Ortiz returned in 1999 and seemed unstoppable, defeating Ken Shamrock protege Jerry Bohlander and avenging his loss to Metzger to earn a shot against Frank Shamrock. He would fight valiantly but eventually tired and would lose the bout late in the fourth round.
When Shamrock retired after the fight, Ortiz fought and defeated Wanderlei Silva for the vacant belt. With the victory, "The Huntington Beach Bad Boy" would begin his reign of terror in the division which included five consecutive title defenses as he became the face of the promotion.
When Ortiz refused to fight Chuck Liddell for the title, he was offered a fight against the older and wiser Randy Couture. Seemingly overconfident, he was outwrestled and literally spanked while losing the belt to "The Natural." With a fight against Liddell now unavoidable for the number one contender position, the Team Punishment fighter would face his fears and be knocked out by "The Iceman" early in the second round.
An incensed Ortiz proceeded to go on a five fight winning streak, earning big wins over Vitor Belfort, Forrest Griffin and two against an aging Ken Shamrock along the way to earn one more shot at Liddell's belt. He put up a great fight and stood toe to toe with the champ for over two rounds but again would be stopped by punches, this time in the third.
This began a horrible stretch for the former champion, where he would suffer a series of injuries and proceeded to go 0-3-1 over the next four years. His name seemingly tarnished, Ortiz was given one last opportunity against top light heavyweight prospect Ryan Bader at UFC 132 and he stepped up in a big way, hearkening back to his old school style, he dropped Bader and proceeded to force a tapout in less than two minutes.
Since he'd taken no damage in the fight, the resurgent ex-champ stepped in on late notice to face Rashad Evans for the second time, hoping to avenge an old draw and steal some of "Suga's" spice.
How he gets it done: Despite saying he's as healthy as he's been in years, Ortiz will still be the slower, less powerful, less explosive and worse grappling fighter in the cage tonight. No matter how rejuvenated he feels, he's still 36 years old and has been fighting professionally for 14 of those years.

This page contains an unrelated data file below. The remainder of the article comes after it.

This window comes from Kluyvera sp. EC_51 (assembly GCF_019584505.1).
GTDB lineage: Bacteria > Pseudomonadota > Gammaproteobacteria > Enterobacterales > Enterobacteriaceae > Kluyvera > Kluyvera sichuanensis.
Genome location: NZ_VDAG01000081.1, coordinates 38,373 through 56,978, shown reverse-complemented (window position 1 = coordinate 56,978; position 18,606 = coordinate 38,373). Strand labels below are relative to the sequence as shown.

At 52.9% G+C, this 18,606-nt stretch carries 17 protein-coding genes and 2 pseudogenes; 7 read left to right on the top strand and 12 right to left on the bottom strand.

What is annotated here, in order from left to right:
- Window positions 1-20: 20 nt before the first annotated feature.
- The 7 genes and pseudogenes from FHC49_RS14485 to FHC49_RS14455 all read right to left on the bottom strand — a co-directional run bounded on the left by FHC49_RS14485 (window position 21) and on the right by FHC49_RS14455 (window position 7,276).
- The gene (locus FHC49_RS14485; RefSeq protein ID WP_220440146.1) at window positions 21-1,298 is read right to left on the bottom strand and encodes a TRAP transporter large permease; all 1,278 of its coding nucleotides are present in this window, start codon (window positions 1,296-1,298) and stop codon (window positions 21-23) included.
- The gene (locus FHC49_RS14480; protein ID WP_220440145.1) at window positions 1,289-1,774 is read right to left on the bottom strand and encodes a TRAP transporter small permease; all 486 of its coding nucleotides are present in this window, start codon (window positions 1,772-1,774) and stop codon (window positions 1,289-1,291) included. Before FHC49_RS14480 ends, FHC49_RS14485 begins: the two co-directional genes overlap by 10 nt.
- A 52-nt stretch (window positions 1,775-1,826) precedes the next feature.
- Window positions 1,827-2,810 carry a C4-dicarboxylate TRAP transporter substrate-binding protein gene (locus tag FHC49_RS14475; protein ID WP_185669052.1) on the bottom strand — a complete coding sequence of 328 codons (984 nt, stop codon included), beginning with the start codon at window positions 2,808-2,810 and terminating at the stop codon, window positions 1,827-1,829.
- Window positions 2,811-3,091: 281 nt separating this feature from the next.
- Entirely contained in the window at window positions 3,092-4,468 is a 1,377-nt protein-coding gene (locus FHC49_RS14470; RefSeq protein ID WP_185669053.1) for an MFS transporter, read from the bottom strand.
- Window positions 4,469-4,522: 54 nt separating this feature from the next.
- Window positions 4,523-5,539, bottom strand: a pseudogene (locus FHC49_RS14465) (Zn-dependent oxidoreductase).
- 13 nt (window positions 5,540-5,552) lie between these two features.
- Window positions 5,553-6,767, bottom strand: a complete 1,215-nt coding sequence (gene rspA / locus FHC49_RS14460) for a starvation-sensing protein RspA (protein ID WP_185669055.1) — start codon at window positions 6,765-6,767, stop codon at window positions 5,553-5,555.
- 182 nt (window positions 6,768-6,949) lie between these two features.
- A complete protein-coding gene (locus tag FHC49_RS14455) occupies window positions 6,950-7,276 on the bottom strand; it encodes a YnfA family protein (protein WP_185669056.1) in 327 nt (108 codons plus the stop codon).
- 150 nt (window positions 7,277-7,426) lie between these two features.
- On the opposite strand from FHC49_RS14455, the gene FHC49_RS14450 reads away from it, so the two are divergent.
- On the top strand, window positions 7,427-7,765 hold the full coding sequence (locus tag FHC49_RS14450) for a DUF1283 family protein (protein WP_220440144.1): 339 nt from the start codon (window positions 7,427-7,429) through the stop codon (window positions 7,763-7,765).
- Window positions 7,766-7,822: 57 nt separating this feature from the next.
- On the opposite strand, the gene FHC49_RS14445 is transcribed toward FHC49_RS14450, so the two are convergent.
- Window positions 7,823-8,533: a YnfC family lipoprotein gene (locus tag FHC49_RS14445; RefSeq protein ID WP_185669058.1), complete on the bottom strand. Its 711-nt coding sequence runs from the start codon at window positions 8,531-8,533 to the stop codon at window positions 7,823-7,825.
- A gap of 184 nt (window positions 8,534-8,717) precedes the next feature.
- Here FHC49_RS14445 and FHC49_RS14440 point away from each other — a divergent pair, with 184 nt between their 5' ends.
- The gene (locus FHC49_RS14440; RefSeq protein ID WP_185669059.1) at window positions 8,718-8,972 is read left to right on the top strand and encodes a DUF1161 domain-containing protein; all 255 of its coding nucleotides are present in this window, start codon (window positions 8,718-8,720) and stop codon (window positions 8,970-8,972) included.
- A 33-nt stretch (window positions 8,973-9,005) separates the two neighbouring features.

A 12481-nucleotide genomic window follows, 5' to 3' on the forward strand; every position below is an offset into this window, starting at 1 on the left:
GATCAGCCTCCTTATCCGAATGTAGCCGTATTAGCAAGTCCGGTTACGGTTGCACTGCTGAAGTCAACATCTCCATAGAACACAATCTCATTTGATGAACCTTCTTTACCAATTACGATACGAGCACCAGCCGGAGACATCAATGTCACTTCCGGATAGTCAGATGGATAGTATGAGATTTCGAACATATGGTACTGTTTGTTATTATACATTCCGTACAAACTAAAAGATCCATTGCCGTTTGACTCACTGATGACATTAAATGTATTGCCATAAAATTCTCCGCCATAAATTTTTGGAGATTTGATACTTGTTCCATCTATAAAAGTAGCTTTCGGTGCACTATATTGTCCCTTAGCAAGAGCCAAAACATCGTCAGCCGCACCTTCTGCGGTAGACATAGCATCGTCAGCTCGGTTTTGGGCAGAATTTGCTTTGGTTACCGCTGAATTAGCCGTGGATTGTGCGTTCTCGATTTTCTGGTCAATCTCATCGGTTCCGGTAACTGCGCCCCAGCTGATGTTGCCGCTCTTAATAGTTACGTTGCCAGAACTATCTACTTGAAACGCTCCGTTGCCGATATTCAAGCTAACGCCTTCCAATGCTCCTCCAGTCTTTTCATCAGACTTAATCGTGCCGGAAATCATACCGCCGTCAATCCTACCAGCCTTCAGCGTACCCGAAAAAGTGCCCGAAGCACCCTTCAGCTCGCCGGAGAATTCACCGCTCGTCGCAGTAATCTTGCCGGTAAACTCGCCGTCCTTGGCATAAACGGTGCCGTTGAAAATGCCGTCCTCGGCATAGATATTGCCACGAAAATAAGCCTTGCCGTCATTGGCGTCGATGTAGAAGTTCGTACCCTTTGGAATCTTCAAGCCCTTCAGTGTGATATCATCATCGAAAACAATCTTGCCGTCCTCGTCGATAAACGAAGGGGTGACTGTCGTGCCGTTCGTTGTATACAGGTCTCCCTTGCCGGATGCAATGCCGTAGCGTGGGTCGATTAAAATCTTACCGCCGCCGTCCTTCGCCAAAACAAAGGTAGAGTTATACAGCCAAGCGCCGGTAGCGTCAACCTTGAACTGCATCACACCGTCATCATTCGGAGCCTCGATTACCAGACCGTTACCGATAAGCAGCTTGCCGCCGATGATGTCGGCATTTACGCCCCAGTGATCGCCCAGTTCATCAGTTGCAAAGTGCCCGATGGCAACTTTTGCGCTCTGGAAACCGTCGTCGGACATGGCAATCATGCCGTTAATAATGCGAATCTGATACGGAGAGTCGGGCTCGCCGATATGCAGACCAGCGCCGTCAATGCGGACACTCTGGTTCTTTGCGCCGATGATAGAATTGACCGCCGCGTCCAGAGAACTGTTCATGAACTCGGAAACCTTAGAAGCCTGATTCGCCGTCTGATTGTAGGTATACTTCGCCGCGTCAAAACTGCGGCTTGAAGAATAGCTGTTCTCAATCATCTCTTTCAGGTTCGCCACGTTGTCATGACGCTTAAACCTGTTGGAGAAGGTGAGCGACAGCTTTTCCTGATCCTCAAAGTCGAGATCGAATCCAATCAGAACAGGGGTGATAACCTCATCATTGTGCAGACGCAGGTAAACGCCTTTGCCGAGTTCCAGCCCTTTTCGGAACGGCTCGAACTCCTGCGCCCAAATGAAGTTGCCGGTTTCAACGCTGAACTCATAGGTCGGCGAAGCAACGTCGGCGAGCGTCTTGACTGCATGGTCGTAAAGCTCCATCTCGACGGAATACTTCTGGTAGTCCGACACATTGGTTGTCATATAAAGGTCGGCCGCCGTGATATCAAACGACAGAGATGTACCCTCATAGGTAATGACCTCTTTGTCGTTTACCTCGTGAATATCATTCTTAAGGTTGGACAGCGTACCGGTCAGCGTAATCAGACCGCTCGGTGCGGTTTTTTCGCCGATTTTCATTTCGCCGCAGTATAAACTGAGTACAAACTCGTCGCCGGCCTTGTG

While the California native isn't primarily known for his striking, it probably wouldn't be a bad idea to try to force Evans to stand and trade with him. If Tito's got one thing going for him, it's the fact that he's very difficult to finish. Only Chuck Liddell has been able to stop him standing and he hasn't been submitted in well over 10 years.
Evans has been rocked in all three of his last fights, so if Ortiz can do the same, he might be able to capitalize on the situation like he did against Bader. It's not likely, but it's still a possibility.
Another interesting situation would be if the Team Punishment fighter strikes first with his wrestling and actually is successful. We really haven't seen Evans on his back much and Tito is one of the greatest ground and pound fighters of all time. He had Evans in a bad spot the first time they fought and with no injuries, he could do it again.
Lastly, the clinch is likely Tito Ortiz's friend. If the staredown picture is any indication, he'll likely be the bigger man when they finally step in the cage tonight. Evans has faded late in fights and if Ortiz can lean on him and tire him out, he could be able to secure an advantage in the endurance department as well.
Fight "X-Factor:" The most important "X-Factor" for this fight is how Rashad Evans has recovered from his injury and his time away from the cage. He can talk all he wants about how great his training camp was and how badly he wants this, but cage rust is a real thing and it's especially relevant when a fighter is coming off a knee injury.
We've seen it with "Shogun" Rua, "Rampage" Jackson and many, many more.
If he fades or is a step slow, that could be all the opportunity Tito needs to come away with a victory.
Bottom Line: This is a must-see rematch between two of the biggest names in the UFC today. Somehow, in 2011, Tito Ortiz is relevant again and he's going to do everything in his power to stay that way. Rashad Evans has been the number one contender for the light heavyweight title for 14 months now and this is the final step he has to take before earning another shot at the belt he lost over two years ago. Evans has a huge money fight against the winner of Quinton Jackson and Jon Jones so that is even more motivation to perform well. Expect to see two very focused and determined men give it everything they've got inside the Octagon tonight and don't expect to be disappointed.
Who will come out on top at UFC 133? Tell us in the comments below!